Posts Tagged ‘games’

STORY – “Man, boy, truck, eighteen months”

Friday, February 5th, 2010

truck, story, fiction, death, mourning

The father stared down at his boy who sat there in a comfy over-stuffed chair, eyes fixed on the television screen, playing some game, doing this for hours, and the father wondered, What am I going to do with this boy?

He got in his truck and drove downtown and almost ran a red light, thinking what he was going to do about his boy.

His wife, the boy’s mother, dead eighteen months and she might have known what to do with the boy.

He met his new lady friend and they held hands going into her bedroom and they went crazy for a while and he forgot everything, but afterward he stared up at the ceiling while she pushed his penis left, then right, checking if there was any fun left in it for the day, but he was thinking about his boy.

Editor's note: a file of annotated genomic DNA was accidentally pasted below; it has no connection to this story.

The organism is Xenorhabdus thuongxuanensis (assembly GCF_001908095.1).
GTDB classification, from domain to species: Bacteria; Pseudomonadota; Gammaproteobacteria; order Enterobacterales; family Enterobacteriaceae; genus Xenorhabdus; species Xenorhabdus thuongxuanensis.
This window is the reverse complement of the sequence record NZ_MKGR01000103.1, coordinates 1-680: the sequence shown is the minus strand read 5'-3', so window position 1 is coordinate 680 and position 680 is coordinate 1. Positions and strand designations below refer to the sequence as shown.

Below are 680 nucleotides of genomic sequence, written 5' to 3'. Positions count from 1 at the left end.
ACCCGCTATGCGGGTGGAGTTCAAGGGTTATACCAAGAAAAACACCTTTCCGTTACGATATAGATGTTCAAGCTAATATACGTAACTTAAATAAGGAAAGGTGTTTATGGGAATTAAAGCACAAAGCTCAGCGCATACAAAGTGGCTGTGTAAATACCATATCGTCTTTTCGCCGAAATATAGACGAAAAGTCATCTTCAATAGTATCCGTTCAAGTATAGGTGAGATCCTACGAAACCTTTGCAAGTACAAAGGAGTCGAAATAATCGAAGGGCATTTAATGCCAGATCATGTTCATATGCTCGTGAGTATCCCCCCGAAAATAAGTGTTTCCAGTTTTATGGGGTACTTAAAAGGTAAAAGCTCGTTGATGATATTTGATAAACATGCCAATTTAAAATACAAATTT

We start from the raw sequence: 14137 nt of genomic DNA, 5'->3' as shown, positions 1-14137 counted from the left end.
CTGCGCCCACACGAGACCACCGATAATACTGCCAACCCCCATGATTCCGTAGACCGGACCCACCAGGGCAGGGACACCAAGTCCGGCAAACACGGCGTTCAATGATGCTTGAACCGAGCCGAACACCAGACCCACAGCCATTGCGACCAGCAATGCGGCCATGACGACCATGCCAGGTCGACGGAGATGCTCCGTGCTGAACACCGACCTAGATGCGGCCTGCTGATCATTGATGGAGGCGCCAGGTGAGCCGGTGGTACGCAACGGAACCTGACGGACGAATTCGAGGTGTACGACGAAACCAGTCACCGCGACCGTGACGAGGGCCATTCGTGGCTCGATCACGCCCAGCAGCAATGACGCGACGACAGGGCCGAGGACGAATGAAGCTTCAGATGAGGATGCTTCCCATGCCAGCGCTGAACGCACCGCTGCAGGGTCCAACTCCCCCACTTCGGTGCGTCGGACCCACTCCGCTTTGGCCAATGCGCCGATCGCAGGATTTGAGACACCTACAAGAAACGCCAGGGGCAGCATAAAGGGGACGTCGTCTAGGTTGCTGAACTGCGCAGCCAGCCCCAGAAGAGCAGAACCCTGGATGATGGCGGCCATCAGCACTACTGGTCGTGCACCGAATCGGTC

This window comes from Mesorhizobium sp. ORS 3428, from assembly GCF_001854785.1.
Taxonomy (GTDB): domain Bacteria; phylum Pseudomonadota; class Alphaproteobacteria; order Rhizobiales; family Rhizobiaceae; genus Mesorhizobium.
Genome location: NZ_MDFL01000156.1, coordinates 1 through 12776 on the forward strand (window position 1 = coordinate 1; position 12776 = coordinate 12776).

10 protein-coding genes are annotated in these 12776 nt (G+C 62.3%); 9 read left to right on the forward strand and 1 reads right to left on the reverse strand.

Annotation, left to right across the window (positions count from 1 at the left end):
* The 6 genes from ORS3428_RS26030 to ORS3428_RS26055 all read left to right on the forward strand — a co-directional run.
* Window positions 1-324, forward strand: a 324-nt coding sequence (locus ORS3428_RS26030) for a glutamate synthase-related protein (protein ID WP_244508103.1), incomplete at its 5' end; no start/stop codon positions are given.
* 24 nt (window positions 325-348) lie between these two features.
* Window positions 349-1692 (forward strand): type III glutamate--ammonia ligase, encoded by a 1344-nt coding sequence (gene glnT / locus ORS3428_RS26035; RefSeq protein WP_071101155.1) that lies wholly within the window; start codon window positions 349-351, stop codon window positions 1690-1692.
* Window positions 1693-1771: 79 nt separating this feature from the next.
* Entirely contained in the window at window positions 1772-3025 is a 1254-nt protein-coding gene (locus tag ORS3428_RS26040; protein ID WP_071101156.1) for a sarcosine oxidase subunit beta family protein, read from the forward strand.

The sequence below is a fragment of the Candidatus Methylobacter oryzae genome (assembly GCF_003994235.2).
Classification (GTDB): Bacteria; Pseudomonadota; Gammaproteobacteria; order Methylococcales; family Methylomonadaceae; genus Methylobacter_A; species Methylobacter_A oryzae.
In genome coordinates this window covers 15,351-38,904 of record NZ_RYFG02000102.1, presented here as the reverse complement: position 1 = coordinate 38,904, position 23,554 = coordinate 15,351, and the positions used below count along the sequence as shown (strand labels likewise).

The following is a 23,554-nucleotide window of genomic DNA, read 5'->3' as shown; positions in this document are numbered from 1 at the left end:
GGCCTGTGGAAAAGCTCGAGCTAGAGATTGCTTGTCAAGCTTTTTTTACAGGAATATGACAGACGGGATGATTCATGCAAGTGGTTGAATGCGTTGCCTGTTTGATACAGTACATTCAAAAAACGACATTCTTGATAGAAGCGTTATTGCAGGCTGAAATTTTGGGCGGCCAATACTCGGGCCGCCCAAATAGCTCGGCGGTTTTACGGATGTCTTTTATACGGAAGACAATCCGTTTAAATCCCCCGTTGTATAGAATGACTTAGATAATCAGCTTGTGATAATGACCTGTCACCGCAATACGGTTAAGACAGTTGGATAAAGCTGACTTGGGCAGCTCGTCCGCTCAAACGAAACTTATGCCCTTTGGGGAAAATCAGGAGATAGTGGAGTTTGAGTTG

He had coffee in a bad coffee place where everyone sat on stools or alone in booths or on chairs, thinking over their own private matters concerning what to do about something or whether there was anything to do about any of it.

He moved off from his chair and the half-bad coffee, paid and stood outside on the pavement in the sun and felt his cheeks and chin that were beginning to need a shave pretty badly, and he had to watch out, not let himself go, wondering and staring off and thinking and even thinking about chin and cheek hair like variations of staring at games on a screen, exercising the thumbs, endless testing between television images and thumb reactions.

He got in his truck and sat there and thought about his boy. The day was getting hotter.

He started the engine, put it in gear, but, still thinking, he took it out of gear, turned off his engine, and sat there for a long time.

Thinking was like his new job. Mostly he sat still, staring at the dark inside his head, wondering what to do about his boy, sometimes even thinking what to do about himself, but not as much.

Finally he started his truck again and drove back home to sit a ways off in the living room and watch his boy play his game and then watch some more, waiting for both of them to get involved with the next part of their separate lives.